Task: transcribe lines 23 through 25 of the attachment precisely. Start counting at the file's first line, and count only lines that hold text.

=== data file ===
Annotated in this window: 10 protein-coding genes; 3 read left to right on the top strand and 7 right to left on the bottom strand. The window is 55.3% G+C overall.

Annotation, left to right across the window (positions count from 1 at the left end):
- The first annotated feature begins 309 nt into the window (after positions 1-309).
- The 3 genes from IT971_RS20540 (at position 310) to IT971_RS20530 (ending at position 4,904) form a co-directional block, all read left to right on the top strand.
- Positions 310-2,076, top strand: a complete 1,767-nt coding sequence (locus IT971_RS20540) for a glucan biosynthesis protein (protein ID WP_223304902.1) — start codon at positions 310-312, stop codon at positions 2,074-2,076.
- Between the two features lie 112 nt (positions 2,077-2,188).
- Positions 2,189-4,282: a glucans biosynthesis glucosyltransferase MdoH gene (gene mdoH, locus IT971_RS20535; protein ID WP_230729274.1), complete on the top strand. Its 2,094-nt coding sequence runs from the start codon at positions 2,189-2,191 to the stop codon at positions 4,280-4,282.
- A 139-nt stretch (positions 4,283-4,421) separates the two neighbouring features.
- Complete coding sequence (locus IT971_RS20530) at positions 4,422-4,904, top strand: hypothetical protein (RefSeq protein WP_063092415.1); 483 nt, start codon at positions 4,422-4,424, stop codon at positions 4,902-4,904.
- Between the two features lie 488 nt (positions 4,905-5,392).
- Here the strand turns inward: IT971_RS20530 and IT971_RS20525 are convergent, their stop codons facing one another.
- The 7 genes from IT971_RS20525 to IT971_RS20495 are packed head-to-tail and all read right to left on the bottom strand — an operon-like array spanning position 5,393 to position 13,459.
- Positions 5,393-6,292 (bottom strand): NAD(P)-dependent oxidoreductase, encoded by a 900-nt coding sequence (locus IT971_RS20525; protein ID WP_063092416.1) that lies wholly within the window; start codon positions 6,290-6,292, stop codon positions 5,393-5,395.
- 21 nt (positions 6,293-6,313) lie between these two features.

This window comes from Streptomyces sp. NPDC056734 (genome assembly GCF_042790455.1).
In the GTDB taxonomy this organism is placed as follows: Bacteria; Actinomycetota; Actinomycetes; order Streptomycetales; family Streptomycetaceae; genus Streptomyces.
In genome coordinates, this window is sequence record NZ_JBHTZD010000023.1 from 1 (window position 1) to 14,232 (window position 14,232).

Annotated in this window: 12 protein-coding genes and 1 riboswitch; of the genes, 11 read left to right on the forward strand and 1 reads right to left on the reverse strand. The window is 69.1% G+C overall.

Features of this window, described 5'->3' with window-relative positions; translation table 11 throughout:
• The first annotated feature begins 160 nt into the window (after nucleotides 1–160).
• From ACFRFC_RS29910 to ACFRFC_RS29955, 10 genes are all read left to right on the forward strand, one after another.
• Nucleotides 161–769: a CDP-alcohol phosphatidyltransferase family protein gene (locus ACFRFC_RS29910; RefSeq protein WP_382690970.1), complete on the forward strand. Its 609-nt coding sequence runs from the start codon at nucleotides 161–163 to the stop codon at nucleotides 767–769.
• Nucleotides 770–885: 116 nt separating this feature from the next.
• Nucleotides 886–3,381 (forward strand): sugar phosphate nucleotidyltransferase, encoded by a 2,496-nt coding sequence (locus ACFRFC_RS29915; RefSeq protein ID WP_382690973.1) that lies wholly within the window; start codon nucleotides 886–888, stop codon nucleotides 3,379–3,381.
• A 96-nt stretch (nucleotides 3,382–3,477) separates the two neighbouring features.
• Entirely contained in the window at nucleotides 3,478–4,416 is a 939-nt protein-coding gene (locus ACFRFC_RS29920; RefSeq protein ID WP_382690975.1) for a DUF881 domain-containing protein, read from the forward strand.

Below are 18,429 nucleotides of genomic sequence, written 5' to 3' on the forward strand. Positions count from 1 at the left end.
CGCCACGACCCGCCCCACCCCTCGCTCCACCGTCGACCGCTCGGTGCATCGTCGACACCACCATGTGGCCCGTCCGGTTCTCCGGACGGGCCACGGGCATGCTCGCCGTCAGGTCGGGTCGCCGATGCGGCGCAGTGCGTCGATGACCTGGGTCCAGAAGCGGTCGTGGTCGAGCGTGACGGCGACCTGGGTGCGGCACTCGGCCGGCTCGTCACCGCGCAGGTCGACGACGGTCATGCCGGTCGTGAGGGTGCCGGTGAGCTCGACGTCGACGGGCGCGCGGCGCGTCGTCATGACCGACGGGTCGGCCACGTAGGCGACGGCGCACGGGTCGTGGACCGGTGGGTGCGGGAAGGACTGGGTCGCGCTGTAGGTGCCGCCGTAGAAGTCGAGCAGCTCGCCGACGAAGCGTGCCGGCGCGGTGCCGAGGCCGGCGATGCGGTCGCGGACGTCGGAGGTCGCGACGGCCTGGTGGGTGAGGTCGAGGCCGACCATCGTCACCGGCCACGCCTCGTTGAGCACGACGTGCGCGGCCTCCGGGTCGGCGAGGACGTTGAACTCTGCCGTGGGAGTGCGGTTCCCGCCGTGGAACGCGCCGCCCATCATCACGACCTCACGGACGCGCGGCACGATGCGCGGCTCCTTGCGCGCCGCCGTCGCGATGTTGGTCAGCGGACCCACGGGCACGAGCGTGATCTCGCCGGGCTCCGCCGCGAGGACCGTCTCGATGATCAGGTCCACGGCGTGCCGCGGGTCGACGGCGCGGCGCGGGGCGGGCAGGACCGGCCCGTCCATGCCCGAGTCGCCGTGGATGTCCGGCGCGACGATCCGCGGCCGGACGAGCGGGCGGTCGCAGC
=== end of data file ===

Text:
• Nucleotides 770–885: 116 nt separating this feature from the next.
• Nucleotides 886–3,381 (forward strand): sugar phosphate nucleotidyltransferase, encoded by a 2,496-nt coding sequence (locus ACFRFC_RS29915; RefSeq protein ID WP_382690973.1) that lies wholly within the window; start codon nucleotides 886–888, stop codon nucleotides 3,379–3,381.
• A 96-nt stretch (nucleotides 3,382–3,477) separates the two neighbouring features.